• I’m wondering how far this ruleset is intended to replace the default 3rd ed psionic rules? Pathfinder has no psionics, so this would simply be a drop-in on that side, unless you are using the 3rd party Dreamscarred material. How does this interact with the existing powers? If someone manifested the power empty mind or ego whip, do they also get the benefits described in the EPH combined with your rules, or does one take precedence over the other?
  • I get the impression that these rules will add a layer of complexity to combat, and thus would not yield a greater degree of support for narrative based combat or narrative descriptions of combat.
  • I see a distinction made between “psionic characters” and “all characters” in the text, but if that latter “all” is intended to include non-psionic characters, it might be best to specifically address that either in-line or as a separate section.
  • I see that most options are full-round options. This is much slower than either 2nd ed or 3rd ed psionic combat. It also doesn’t seem to match up with the sample text taken from the novels at the top of the pdf. In 3rd ed, if I recall correctly off the top of my head, most defensive psionic powers (formerly combat modes) are immediate actions - which are capable of interrupting an attack, thus allowing the defender to take advantage of the power’s effect in time to actually defend against an attack. The order of actions and initiative when combined with your combat system seems to result in the defender always being one step behind any attacker.
  • Where is the narrative support? One of the goals of this combat system was stated to be a desire to replicate the cool narrative dialogues of psionic combat in the novels - I’m not really seeing anything that would encourage narrative dialogues, there also don’t seem to be any rules describing how one can present themselves in a mindscape; attacking or defending.

Okay, again, this is just my initial emotional reaction, not a well-thought out or analyzed response. ^^ I am honestly curious about what answers will be made to my questions.

I hope it is taken in that spirit, and I hope there is no offense offered in my comments, for none was intended! =D


#4

Hi nijineko, thanks for the comments. Hopefully my response will add some clarity to my decisions.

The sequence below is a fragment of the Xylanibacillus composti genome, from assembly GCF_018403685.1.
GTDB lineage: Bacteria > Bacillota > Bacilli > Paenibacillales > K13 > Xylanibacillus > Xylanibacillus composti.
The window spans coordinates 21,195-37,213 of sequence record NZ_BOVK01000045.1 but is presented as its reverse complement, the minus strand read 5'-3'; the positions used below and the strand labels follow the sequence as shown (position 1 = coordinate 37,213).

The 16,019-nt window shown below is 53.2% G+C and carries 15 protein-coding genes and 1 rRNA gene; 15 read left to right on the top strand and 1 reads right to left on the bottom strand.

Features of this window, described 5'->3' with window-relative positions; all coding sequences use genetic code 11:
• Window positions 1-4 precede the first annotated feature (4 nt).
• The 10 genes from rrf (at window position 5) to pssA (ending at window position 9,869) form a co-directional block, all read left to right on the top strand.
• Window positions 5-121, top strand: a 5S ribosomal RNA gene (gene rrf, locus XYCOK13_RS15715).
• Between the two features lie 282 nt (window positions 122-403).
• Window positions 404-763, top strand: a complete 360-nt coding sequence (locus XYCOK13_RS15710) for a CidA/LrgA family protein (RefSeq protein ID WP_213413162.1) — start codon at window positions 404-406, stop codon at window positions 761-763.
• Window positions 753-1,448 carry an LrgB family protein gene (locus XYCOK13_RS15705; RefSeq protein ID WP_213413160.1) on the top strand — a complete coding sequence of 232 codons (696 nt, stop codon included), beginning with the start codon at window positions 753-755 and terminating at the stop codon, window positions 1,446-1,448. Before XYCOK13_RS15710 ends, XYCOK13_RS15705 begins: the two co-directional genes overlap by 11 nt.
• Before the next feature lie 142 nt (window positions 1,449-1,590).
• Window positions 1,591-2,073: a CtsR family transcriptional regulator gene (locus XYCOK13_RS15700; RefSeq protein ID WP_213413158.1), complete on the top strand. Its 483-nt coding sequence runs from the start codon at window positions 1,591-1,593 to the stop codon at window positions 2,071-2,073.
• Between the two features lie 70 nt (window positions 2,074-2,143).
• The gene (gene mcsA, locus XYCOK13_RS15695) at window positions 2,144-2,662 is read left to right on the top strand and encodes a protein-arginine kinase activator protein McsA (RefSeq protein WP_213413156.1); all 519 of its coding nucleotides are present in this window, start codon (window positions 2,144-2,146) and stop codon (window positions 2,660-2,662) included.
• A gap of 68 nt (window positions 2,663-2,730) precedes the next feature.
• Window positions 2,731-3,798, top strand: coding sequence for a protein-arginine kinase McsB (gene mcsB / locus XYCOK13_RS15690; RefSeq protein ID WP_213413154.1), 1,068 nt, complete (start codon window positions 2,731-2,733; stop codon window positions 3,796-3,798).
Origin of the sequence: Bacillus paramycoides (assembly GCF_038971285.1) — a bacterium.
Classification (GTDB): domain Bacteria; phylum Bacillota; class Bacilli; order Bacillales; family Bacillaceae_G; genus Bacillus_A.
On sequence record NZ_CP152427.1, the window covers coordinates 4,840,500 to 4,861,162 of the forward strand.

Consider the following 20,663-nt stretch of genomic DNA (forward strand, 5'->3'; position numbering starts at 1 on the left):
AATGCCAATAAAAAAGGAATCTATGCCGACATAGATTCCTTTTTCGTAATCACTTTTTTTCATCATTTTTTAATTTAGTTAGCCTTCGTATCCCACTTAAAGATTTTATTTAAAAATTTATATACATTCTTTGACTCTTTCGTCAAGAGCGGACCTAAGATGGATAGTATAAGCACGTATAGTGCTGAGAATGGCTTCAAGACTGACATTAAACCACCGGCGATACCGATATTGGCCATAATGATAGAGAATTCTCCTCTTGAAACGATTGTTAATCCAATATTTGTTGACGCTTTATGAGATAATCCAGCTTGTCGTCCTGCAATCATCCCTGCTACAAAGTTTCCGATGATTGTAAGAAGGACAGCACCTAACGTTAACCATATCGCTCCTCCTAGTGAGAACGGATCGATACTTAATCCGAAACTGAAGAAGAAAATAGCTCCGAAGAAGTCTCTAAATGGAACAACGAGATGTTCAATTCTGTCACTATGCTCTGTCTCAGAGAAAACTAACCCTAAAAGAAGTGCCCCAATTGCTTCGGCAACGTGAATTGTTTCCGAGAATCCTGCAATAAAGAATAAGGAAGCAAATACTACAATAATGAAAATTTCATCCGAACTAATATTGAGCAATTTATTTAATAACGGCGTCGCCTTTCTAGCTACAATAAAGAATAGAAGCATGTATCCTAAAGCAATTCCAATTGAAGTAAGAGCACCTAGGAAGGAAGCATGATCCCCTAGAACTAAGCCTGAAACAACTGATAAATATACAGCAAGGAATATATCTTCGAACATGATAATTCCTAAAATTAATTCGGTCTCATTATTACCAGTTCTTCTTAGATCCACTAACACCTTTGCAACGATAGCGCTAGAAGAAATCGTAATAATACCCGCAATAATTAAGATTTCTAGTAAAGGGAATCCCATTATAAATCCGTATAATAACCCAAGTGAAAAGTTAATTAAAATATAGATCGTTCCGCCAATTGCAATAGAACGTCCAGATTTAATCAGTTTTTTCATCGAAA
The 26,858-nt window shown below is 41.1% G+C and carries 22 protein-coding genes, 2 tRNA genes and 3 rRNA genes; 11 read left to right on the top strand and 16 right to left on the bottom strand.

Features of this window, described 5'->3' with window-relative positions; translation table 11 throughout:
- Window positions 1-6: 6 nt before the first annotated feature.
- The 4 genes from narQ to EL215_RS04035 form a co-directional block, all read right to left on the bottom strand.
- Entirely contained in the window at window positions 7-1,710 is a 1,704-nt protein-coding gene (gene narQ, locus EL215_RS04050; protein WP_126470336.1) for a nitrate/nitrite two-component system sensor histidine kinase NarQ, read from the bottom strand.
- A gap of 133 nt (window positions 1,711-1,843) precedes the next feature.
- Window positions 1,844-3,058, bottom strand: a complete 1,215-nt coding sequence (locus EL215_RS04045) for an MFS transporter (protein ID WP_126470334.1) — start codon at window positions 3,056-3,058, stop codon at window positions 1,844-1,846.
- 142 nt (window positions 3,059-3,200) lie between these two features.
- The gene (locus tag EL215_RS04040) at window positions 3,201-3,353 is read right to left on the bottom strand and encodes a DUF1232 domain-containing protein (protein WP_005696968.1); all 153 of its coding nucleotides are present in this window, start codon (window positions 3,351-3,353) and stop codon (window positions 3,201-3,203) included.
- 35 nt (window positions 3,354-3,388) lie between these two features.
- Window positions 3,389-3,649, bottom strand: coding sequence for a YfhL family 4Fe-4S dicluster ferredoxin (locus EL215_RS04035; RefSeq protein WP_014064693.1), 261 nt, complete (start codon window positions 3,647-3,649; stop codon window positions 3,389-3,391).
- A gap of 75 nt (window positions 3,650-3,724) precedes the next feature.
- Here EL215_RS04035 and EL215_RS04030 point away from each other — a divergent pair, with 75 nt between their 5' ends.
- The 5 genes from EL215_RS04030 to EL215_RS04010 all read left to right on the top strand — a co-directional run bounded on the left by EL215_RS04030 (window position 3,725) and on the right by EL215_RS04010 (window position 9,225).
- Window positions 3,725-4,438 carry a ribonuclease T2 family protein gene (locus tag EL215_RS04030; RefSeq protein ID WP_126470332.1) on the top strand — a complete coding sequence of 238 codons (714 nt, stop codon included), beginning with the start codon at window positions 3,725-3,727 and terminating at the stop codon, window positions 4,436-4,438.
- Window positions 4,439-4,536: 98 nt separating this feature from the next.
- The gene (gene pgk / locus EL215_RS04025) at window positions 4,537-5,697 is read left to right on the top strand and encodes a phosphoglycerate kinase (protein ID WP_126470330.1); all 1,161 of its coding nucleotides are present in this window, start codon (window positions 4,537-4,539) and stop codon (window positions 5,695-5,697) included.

1. Yes, this is intended to be a supplement to the Dreamscarred Press psionic rules for Pathfinder (as that is what we are using in my campaign). The attack and defense modes are somewhat taken from tradition 2ed names. So they unfortunately also share names with psionic powers, however, they are completely separate entities in this case. Powers have no bearing on attack/defense modes and vice versa.

  2. Much like normal combat rules, I present a set of mechanics to make it possible. It is up to the players and GM to add imagination and narrative descriptions to their actions. For some player’s it’s “I attack the dwarf”, for others it’s “I leap at the dwarf and slash my obsidian sword in a wide arc at his flank.” Same is true for these rules.

  3. Yes, there is support for non-psionic characters. It is up to the GM how they want to handle “non-psionic” classes in a Dark Sun campaign. Since all DS characters start with the Wild Talent or Psionic Talent feat, thus making them effectively psionic. We are currently basing MCL’s on class alone in our DS campaign to keep a balance between trained mindbenders and everyone else.

  4. In the presented rules, attacks are full-round actions, but the defender (if aware of the attack) always gets to choose a defense mode for that attack. So when mindbenders are engaged in mental combat, they are concentrating on their foe, eyes locked on their opponent, taking full-round actions to maintain contact. They might also be slowly moving away from dangerous opponents on the battlefield (with 5-ft steps), but their mind is elsewhere. This idea was taken from the Prism Pentad novels where mindbenders are described as such “eyes locked on their opponent and engaged in the Way”.

  5. See 2.


(Mr Eco) #5